Beyonce breaks Grammy record and Harry Styles takes best album award. Beyonce broke the record with her fourth Grammy of the night. Beyonce on Sunday, broke the record for the most Grammy wins of any artist, scoring her 32nd prize ever and fourth of the night to resounding applause. No doubt Beyonce is “beyond others”.
Beyonce won four Grammys for Renaissance, including Best Dance/Electronic Album, pushing her career total to 32, surpassing the 31 awards earned by the late classical conductor Georg Solti.
“I am trying not to be too emotional. I am trying just to receive this night,” Beyonce said at the ceremony on Sunday. “I want to thank God for protecting me. Thank you, God.”
The 41-year-old paid special tribute to the queer community, who she credited with inventing the genre she celebrated in her historically-layered record that pays homage to pioneers of funk, soul, rap, house and disco.
While Beyonce breaks Grammy record Harry Style isn’t staying quiet as well. He has bagged the best album record for himself.
Styles, who made his name with boyband One Direction, won the Grammy for his third album Harry’s House which also secured him the Best Pop Vocal Album.
“This doesn’t happen to people like me very often, and this is so nice,” he said as he collected the Grammy. He performed his single As It Was during the ceremony, decked head to toe in silver lame.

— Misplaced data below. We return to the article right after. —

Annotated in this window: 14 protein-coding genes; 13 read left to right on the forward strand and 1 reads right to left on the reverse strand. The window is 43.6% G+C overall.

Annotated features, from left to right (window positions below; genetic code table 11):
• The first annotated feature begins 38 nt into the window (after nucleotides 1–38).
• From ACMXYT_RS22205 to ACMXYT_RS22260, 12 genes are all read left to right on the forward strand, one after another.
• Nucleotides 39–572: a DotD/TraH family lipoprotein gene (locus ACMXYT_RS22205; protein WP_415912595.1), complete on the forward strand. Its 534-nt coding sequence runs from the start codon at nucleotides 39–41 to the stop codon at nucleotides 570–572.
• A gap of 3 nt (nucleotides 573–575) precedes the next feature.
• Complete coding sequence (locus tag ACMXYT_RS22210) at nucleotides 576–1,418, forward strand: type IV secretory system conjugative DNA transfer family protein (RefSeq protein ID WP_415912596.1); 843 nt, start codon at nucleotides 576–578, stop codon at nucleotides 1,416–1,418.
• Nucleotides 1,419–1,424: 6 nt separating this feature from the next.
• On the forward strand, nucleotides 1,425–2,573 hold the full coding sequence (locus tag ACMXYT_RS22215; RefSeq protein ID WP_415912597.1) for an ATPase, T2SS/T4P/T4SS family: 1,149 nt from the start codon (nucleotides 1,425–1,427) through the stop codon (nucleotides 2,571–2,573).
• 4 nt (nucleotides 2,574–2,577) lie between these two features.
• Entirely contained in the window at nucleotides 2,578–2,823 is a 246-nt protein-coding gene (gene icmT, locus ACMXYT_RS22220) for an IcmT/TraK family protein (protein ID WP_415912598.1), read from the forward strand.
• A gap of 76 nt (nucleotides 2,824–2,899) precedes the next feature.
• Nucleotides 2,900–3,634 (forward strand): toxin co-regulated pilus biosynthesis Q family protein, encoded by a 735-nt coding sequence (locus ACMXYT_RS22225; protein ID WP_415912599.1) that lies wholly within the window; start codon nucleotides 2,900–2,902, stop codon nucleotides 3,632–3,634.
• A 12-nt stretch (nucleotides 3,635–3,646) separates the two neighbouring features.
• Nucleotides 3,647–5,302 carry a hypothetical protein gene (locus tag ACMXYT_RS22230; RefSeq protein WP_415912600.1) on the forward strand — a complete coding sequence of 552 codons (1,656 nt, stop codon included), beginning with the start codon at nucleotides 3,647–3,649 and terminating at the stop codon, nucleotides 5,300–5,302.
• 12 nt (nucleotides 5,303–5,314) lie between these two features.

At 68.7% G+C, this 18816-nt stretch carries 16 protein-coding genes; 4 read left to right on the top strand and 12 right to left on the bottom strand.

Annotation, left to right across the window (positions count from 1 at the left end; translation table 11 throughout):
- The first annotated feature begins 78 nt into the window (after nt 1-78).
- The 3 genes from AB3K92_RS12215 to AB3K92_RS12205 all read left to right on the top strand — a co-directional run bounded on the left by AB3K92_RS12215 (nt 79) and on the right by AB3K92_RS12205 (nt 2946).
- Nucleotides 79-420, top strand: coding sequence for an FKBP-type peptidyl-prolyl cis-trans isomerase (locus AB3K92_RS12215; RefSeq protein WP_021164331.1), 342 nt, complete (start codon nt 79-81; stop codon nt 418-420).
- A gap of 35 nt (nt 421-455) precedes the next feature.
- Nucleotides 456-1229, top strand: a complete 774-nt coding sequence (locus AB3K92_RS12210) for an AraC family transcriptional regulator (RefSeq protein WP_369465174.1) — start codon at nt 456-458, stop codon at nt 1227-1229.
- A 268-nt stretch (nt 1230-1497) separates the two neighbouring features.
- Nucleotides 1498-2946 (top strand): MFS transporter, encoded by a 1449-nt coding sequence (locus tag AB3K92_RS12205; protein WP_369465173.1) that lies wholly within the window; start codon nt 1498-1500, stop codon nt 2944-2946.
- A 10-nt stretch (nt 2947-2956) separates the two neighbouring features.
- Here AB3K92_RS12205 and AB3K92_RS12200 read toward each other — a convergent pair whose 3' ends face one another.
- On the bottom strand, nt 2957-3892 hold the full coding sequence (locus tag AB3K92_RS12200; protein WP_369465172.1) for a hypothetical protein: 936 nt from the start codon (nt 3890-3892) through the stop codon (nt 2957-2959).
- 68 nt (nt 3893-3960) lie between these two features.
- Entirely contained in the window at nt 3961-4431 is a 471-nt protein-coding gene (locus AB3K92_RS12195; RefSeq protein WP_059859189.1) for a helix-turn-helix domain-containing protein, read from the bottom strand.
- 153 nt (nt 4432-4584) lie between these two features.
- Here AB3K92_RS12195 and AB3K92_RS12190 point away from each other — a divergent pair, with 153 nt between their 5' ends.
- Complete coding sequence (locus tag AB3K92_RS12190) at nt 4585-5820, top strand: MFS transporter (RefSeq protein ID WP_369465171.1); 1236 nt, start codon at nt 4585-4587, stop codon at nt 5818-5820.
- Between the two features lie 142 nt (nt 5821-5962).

Lizzo took home the Grammy for Record of the Year – the award honouring overall performance of a song – for her single About Damn Time, beating out a crowded field that included Beyonce and Adele.
Also Read: Beyoncé Announces New Album – Renaissance
“We are good inherently,” she said through tears in a speech that brought the audience to its feet. “And anybody at home who feels misunderstood or on the outside looking in, like I did, just stay true to yourself.”
“I promise you, you will find people, you will attract people in your life who believe in you and support you.”
The show was broadcast live on the CBS network and streaming service Paramount+.
Honourees were chosen by about 11,000 members of the Recording Academy, which has faced complaints that it has not given Black talent proper recognition.
The organisation has been working to diversify its membership in recent years.